1 August 2017News

How the mainstream media self-censored ‘revenge for western foreign policy’ from their reporting of the Manchester attacks

Image based on Jomana Abedi’s Facebook profile picture

In the first month after the attack on the Manchester Arena on 22 May, dozens of commentators offered dozens of theories on what could have led a Manchester-born-and-raised 22-year-old to massacre dozens of teenage girls and parents as they left a pop concert.

While there was a lot of confident speculation by people who never met Salman Abedi, there is one person who has spoken up who definitely knew Abedi well:


1 December 2016Comment

Those threatened by Trump's regime - not the man himself - should be the focus for campaigners, argues Milan Rai

How should we respond here in the UK to the Trump presidency? For a number of reasons, we should not focus on Trump himself – on boycotts of outlets that carry Trump-branded goods, for example.

Following Erika Thorne’s wise words elsewhere in this issue, we can focus instead on those leadership can help us turn back the dangers that confront us, those who are most threatened by Trump’s rise.

There are some inspiring things happening in the US.

I was moved…

1 October 2016Feature

The second part of our interview with Liz Fekete, director of the Institute of Race Relations

Liz Fekete speaks in the post-Brexit debate at PN Summer Camp. Photo: Roy St PIERRE

A black woman spoke up from the audience at a public meeting held earlier this year, to launch a new issue of Race and Class, the journal of the Institute of Race Relations (IRR). She was a teacher, struggling with the new legal duty on teachers to monitor and report signs of ‘nonviolent extremism’ among their students. Children were becoming frightened to express their opinions. What was she…

1 June 2015Feature

Fears for civil liberties as Tories launch new drive against 'extremism'

Within days of being elected, the new Conservative government made it clear that a new drive against ‘extremism’ will be a major part of its legislative programme. Universities were already legally obliged to monitor their students and report any suspicions of ‘people being drawn into terrorism’, under the Counter-Terrorism and Security Act passed in January.

Conservative home secretary Theresa May introduced the act by declaring that, due to the rise of the terror group ISIS, the…

31 March 2015News in Brief

The media storm around the unmasking of ISIS executioner ‘Jihadi John’ in February provided an opportunity for the right-wing press to exert enormous pressure on anyone connected with the Muslim human rights group Cage.

Cage had revealed the enormous harassment and pressure that British citizen Mohammed Emwazi (‘Jihadi John’) had suffered from the British security services over several years, and argued that this was a major factor in his ‘radicalisation’.

The Quaker…

1 February 2015Feature

The renowned US dissident reflects on the hypocrisy of the elite response to the Charlie Hebdo killings

The world reacted with horror to the murderous attack on the French satirical journal Charlie Hebdo. In the New York Times, veteran Europe correspondent Steven Erlanger graphically described the immediate aftermath, what many call France’s 9/11, as ‘a day of sirens, helicopters in the air, frantic news bulletins; of police cordons and anxious crowds; of young children led away from schools to safety. It was a day, like the previous two, of blood and horror in and around…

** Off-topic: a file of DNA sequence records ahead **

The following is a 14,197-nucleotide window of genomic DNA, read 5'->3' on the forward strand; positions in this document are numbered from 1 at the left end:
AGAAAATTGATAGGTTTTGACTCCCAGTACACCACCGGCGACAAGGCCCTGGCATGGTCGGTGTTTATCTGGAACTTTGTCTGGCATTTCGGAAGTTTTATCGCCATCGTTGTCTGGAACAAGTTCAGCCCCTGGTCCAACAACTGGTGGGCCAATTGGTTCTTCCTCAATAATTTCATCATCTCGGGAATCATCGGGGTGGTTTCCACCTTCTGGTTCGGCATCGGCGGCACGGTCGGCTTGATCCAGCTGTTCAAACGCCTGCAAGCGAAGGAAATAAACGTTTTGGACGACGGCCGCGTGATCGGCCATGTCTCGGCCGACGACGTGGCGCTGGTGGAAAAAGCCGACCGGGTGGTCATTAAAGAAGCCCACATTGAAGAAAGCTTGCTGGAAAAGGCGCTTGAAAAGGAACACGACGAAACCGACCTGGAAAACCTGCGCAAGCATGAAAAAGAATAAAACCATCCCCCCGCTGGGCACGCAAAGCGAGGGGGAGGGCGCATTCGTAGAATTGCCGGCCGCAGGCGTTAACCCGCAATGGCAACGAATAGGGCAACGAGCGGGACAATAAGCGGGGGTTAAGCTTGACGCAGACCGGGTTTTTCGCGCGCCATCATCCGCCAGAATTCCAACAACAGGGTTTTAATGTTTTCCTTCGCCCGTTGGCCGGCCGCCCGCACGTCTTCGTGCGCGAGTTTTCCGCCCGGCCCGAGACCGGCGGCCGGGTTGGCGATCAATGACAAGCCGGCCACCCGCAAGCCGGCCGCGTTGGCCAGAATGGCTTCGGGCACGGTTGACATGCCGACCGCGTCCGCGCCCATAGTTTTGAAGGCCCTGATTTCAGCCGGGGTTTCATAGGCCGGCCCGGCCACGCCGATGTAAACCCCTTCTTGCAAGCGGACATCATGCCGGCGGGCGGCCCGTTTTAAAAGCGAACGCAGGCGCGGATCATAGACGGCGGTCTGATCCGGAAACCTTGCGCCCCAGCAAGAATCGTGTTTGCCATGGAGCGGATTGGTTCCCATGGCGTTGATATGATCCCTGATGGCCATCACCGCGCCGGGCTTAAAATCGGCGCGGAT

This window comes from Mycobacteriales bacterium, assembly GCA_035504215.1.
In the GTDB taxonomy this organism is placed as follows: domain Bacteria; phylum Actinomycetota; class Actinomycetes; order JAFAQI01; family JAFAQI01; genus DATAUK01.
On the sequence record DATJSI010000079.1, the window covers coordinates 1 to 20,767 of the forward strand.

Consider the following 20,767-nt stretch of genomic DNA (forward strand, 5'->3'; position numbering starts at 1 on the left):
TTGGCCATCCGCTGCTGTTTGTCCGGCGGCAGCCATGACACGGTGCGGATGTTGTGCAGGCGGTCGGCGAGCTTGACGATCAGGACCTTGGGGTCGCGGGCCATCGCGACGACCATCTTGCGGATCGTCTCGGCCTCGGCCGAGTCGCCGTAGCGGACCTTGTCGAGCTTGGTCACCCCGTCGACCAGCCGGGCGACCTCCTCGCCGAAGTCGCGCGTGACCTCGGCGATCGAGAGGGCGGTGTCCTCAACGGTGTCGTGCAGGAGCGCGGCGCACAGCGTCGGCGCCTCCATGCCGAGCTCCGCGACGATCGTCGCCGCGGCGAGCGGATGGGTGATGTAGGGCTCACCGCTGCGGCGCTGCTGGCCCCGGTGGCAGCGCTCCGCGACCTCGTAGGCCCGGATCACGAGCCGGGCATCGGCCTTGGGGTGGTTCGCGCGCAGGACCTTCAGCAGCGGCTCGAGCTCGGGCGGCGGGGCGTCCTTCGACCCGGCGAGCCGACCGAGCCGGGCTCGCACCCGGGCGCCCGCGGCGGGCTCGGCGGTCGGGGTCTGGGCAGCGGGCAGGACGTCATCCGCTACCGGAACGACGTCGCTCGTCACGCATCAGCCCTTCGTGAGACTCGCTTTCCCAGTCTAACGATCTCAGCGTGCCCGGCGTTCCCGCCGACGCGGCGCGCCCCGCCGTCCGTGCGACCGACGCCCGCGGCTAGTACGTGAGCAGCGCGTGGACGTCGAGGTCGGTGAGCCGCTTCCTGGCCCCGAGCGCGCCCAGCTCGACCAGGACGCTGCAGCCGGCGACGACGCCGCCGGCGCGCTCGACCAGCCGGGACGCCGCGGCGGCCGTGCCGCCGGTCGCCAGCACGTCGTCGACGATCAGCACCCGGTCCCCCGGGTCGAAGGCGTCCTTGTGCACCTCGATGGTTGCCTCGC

5 July 2013Feature

Since the Woolwich attack in London on 22 May, at least 13 mosques have been attacked, according to Islamophobia monitoring group Tell MAMA, which has recorded 212 incidents targeting Muslims – including harassment, violence and damaged property.

A school trip in Isfahan, Iran Photo: Milan Rai

On 23 June, a home-made bomb was discovered outside the Aisha mosque in Walsall in the West Midlands. 150 people were evacuated. No one was injured as the device was made safe.

Arson or attempted arson attacks have taken place at the Grimsby Mosque & Islamic Community Centre; the Zainabia Islamic Centre in Milton Keynes (30 people were inside at the time); the Al Falah Braintree Islamic Centre in Essex; the Masjid E Noor…

3 September 2008Comment

In September we are inevitably reminded of 9/11. The frustration of the US regime at its inability to punish dead people has resulted in a desire for revenge that appears insatiable. Afghanistan, Iraq, Guantanamo and then the “war on terror” seem to threaten everyone, anywhere in the world. We must not forget the Americans who were bereaved on 9/11 who pleaded that their grief should not be used as an excuse to cause the same to others, or the jailed military refusniks or the American anti-…

1 March 2008Review

Jonathan Cape,2008; ISBN 9780224076104; 214pp; £12.99

Despite his loud protestations to the contrary, Martin Amis's collected essays about the post-9/11 world demonstrate that he is indeed hostile to, and fearful of, Islam as a religion. At times in The Second Plane, Amis is careful to distinguish between Islam, the world religion, and “Islamism”, a violent and intolerant strand of belief.

Over and over again, however, Amis lets slip his underlying prejudices. In a chapter on “demographics”, he relays uncritically some scaremongering…

3 March 2006Comment

The crisis over the Muhammad cartoons is not, despite appearances, primarily about free speech, or the prohibition on depicting the Prophet. The damage to community relations is enormous, but there is a real opportunity before us to try to strengthen connections between Muslims and non-Muslims.

How do we know that the non-Muslim European uproar is not really about free speech? Look at the differing reactions to the two big decisions of Flemming Rose, culture editor of the Danish…